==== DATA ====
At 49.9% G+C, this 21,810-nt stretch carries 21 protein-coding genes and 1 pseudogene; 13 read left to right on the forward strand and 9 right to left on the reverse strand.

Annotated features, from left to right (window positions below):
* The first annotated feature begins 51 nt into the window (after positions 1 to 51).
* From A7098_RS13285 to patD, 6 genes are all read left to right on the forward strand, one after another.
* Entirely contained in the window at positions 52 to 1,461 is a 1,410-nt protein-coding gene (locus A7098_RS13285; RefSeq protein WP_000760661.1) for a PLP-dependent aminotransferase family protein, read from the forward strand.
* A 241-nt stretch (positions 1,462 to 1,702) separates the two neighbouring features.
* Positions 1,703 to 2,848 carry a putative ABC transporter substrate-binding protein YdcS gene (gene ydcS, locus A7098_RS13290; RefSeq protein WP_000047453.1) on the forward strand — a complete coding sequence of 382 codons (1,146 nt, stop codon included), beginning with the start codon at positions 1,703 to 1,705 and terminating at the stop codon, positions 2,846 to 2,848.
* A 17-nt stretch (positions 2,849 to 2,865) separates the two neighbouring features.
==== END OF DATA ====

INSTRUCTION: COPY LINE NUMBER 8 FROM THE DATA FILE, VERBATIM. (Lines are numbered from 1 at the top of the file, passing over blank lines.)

* A 17-nt stretch (positions 2,849 to 2,865) separates the two neighbouring features.